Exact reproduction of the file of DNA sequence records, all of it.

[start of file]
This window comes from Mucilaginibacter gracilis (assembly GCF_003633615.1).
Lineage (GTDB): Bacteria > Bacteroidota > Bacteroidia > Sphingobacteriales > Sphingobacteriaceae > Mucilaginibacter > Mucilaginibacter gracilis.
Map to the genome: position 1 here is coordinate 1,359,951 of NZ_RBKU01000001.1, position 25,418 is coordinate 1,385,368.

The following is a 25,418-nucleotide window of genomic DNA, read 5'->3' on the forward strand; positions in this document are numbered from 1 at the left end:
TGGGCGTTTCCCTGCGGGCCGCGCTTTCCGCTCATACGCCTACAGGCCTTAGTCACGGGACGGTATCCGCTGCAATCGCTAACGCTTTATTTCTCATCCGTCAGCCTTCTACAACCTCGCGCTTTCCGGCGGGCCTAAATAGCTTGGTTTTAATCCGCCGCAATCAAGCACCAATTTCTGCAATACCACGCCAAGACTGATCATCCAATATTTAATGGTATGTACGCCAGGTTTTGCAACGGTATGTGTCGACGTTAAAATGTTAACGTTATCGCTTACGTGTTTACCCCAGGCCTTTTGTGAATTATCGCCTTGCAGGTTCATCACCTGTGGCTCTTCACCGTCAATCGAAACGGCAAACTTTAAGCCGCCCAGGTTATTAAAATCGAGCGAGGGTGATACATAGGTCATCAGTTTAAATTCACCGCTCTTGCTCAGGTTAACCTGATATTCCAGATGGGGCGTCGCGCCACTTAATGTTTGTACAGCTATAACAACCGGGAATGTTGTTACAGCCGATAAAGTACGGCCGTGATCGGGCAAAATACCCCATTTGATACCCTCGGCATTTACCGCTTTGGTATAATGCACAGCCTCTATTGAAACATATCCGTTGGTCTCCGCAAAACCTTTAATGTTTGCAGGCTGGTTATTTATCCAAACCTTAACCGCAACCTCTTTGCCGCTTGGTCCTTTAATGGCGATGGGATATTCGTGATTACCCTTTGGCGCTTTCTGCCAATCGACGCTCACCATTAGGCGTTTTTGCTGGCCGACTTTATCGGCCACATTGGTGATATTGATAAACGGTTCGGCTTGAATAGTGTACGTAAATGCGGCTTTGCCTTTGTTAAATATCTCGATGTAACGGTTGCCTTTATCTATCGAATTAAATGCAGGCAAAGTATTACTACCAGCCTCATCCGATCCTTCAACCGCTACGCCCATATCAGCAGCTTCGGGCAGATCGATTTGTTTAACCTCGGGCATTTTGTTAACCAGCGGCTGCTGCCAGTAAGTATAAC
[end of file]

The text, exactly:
This window comes from Mucilaginibacter gracilis (assembly GCF_003633615.1).
Lineage (GTDB): Bacteria > Bacteroidota > Bacteroidia > Sphingobacteriales > Sphingobacteriaceae > Mucilaginibacter > Mucilaginibacter gracilis.
Map to the genome: position 1 here is coordinate 1,359,951 of NZ_RBKU01000001.1, position 25,418 is coordinate 1,385,368.

The following is a 25,418-nucleotide window of genomic DNA, read 5'->3' on the forward strand; positions in this document are numbered from 1 at the left end:
TGGGCGTTTCCCTGCGGGCCGCGCTTTCCGCTCATACGCCTACAGGCCTTAGTCACGGGACGGTATCCGCTGCAATCGCTAACGCTTTATTTCTCATCCGTCAGCCTTCTACAACCTCGCGCTTTCCGGCGGGCCTAAATAGCTTGGTTTTAATCCGCCGCAATCAAGCACCAATTTCTGCAATACCACGCCAAGACTGATCATCCAATATTTAATGGTATGTACGCCAGGTTTTGCAACGGTATGTGTCGACGTTAAAATGTTAACGTTATCGCTTACGTGTTTACCCCAGGCCTTTTGTGAATTATCGCCTTGCAGGTTCATCACCTGTGGCTCTTCACCGTCAATCGAAACGGCAAACTTTAAGCCGCCCAGGTTATTAAAATCGAGCGAGGGTGATACATAGGTCATCAGTTTAAATTCACCGCTCTTGCTCAGGTTAACCTGATATTCCAGATGGGGCGTCGCGCCACTTAATGTTTGTACAGCTATAACAACCGGGAATGTTGTTACAGCCGATAAAGTACGGCCGTGATCGGGCAAAATACCCCATTTGATACCCTCGGCATTTACCGCTTTGGTATAATGCACAGCCTCTATTGAAACATATCCGTTGGTCTCCGCAAAACCTTTAATGTTTGCAGGCTGGTTATTTATCCAAACCTTAACCGCAACCTCTTTGCCGCTTGGTCCTTTAATGGCGATGGGATATTCGTGATTACCCTTTGGCGCTTTCTGCCAATCGACGCTCACCATTAGGCGTTTTTGCTGGCCGACTTTATCGGCCACATTGGTGATATTGATAAACGGTTCGGCTTGAATAGTGTACGTAAATGCGGCTTTGCCTTTGTTAAATATCTCGATGTAACGGTTGCCTTTATCTATCGAATTAAATGCAGGCAAAGTATTACTACCAGCCTCATCCGATCCTTCAACCGCTACGCCCATATCAGCAGCTTCGGGCAGATCGATTTGTTTAACCTCGGGCATTTTGTTAACCAGCGGCTGCTGCCAGTAAGTATAAC